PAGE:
If only we had got into the park on Monday the counts for most of the above could have been higher.  Although when I did make it around the Dell on Tuesday I managed to fluff my lines again with the pronouncement of a Pied Flycatcher, which showed no hint of white on wing or tail.  That should have put me off informing the twitter world, but no, it was only after a while staring at empty trees did I consider I might have gone a bit wrong on that ID. Nothing wrong with its upright appearance (admittedly seen from a distance), and droopy wings, even got some buff-ish colouration on the bib and throat.  In hindsight I should have probably been looking in the understorey and not the canopy, as I am pretty sure it was probably a Nightingale.  Sooo big arse!

Finally: aren't Blackcaps just a bit wrong?  I mean they are just a bit unfinished.  Another turnaround and they'd be pretty near perfect; get the cap to come to the line of the mandibles - a simple fix, otherwise they are going to look a bit strange.

14 April 2013

Sunday anti-climax

Put the mockers on it, didn't I! Said it was going to be mega, what it was was windy. Anything not nailed down is probably in Scotland by now, so despite all our searching no Redstart of either flavour. 

Luckily for you my camera drank to much water yesterday and was left at home with a hangover, so no examples of the paucity of birds on the patch.  Having said that Wheatear numbers grew by the hour, we had three before we all gave up.  Tony had four and check out his stunning pics on http://www.thecowboybirder.com/ and later Dan revived his interest and notched up five. A few Swallows, a couple of HouseMartin and that was that for today. Oh and my Peregrine swooping low over the football games on the western flats.  Bet none of them noticed.

Expect one of these soon

13 April 2013

A Wanstead collective

A wonderful morning with not much to show finds Jono and I looking for the ouzels I thought I'd seen. Problem was they probably weren't ouzels at all just the sun playing tricks on me and clean bins, two things I am not accustomed to.  We met Josh who had just seen a House Martin at the Alex, his #100 species since starting birding in the Autumn, not bad going and he's seen some good birds on route. For want of anything better to do we decide to go and check the Alex out, though we nearly lost Jono to the call of a male Wheatear found by Bob on the police scrape.  Luck playing it's hand yet again!

Having looked at the Alex and the scrub beyond, Jono weakened and made off for the Wheatear, but he didn't get far.  Josh picked up the scream, I followed the trajectory of the camera...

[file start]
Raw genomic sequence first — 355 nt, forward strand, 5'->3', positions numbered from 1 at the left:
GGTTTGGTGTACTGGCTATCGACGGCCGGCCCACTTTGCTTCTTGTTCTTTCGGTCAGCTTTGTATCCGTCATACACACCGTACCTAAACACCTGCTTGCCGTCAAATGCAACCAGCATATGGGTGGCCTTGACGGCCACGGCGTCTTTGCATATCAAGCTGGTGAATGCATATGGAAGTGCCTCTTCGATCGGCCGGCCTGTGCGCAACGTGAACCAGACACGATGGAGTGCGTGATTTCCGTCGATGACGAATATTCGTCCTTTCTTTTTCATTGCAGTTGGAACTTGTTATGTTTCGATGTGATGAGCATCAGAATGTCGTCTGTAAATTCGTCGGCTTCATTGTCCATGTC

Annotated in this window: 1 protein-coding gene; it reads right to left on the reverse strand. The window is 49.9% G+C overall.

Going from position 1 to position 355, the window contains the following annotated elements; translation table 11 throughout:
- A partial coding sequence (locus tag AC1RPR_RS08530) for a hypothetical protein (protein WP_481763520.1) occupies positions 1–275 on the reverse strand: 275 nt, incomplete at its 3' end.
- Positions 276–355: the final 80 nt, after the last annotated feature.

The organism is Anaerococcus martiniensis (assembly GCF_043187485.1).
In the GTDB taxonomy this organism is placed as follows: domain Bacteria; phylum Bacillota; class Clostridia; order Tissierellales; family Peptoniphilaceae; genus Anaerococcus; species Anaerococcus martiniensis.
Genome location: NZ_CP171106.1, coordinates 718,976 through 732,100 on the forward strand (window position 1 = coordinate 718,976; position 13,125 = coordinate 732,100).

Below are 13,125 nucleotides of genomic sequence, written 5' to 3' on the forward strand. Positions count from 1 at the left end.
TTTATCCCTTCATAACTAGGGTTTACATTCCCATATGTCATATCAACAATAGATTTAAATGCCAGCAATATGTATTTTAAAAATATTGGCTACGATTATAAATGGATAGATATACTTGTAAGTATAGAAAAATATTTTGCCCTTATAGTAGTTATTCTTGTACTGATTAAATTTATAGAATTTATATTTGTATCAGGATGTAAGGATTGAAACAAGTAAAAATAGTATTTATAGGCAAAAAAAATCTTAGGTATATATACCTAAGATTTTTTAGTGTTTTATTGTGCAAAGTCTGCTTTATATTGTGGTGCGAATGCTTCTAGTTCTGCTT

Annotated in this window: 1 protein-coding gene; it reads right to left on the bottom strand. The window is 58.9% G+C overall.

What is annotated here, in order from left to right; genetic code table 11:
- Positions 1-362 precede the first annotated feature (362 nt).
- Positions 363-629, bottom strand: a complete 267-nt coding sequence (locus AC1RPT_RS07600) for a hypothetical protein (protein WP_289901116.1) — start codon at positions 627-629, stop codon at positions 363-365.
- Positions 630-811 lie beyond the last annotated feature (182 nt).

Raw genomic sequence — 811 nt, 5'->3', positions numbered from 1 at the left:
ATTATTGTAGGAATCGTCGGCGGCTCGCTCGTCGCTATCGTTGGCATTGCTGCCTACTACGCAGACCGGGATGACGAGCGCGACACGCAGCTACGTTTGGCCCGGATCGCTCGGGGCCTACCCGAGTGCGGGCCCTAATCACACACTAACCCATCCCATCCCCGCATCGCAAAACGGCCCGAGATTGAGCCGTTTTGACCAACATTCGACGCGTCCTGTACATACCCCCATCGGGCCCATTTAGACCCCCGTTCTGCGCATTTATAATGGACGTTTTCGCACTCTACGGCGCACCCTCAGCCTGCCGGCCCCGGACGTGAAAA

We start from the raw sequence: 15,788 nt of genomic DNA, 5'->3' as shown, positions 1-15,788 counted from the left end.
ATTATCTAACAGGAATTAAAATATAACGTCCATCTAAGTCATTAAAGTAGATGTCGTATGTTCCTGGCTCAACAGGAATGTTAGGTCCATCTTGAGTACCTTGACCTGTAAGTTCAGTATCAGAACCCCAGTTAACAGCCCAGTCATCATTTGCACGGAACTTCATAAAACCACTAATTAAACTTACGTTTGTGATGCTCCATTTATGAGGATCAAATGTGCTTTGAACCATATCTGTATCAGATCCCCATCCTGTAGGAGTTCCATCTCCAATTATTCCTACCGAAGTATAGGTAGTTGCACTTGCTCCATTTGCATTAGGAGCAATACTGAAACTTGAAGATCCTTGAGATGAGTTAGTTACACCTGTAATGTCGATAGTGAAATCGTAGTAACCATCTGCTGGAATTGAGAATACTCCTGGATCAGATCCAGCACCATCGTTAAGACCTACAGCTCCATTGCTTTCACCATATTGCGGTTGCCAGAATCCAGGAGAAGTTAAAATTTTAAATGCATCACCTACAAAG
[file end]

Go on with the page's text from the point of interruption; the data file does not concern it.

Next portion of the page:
... blimey a Kittiwake.  Just circling calmly over the Alex as it did for the next 10 minutes, while cameras rattled away from both sides of the pond.  Poor old Bob who had just found a Redstart sp in the copses over the other side of the football pitches was told by text to get here now! He moved pretty sharpish, but not sharpish enough as the Kittiwake bored of the Alex sauntered off upwards and over to Manor Park.  If it had been overcast then he would have probably seen it, but he didn't. Sorry Bob.

So about this Redstart?  Not conclusive but possibly the first winter male from Thursday.  So back we wander to the copses and in particular centre or west copse, depending on your disposition. Now it had gone gloomy and a cold wind had picked up, not the best weather for flycatching birds, but there it was back towards us on a small false acacia at the south end of the wood.  I confirmed it was my bird, which made my three companions very happy, and I've got to say that made me happy as virtually everyone had now seen the smart little bird.  OK two grips back, but I am going to get a Little Gull and er an Osprey tomorrow, whether that will wipe the inane smile of Jono's face remains to be seen, but Monday and work will probably see the last of that anyway.

We all went our separate ways, Jono to do Wheatear and then a family thing, Josh for breakfast, Bob to wander round the flats looking for Kittiwake, and myself a hot date with a yank duck at Crossness. Well that should have been enough for anyone, but Mr Fisher arrived to change all that.  He soon found what we'd been looking for by the Alex and a Common Redstart joins our burgeoning list and Bob chipped in with another Yellowhammer, like the last on the side of Long Wood.  Tomorrow will be mega!


My 134th bird for the patch, with the 135th following almost immediately after. I'll let the others post more, but just to show you what an urban patch can produce. Superb!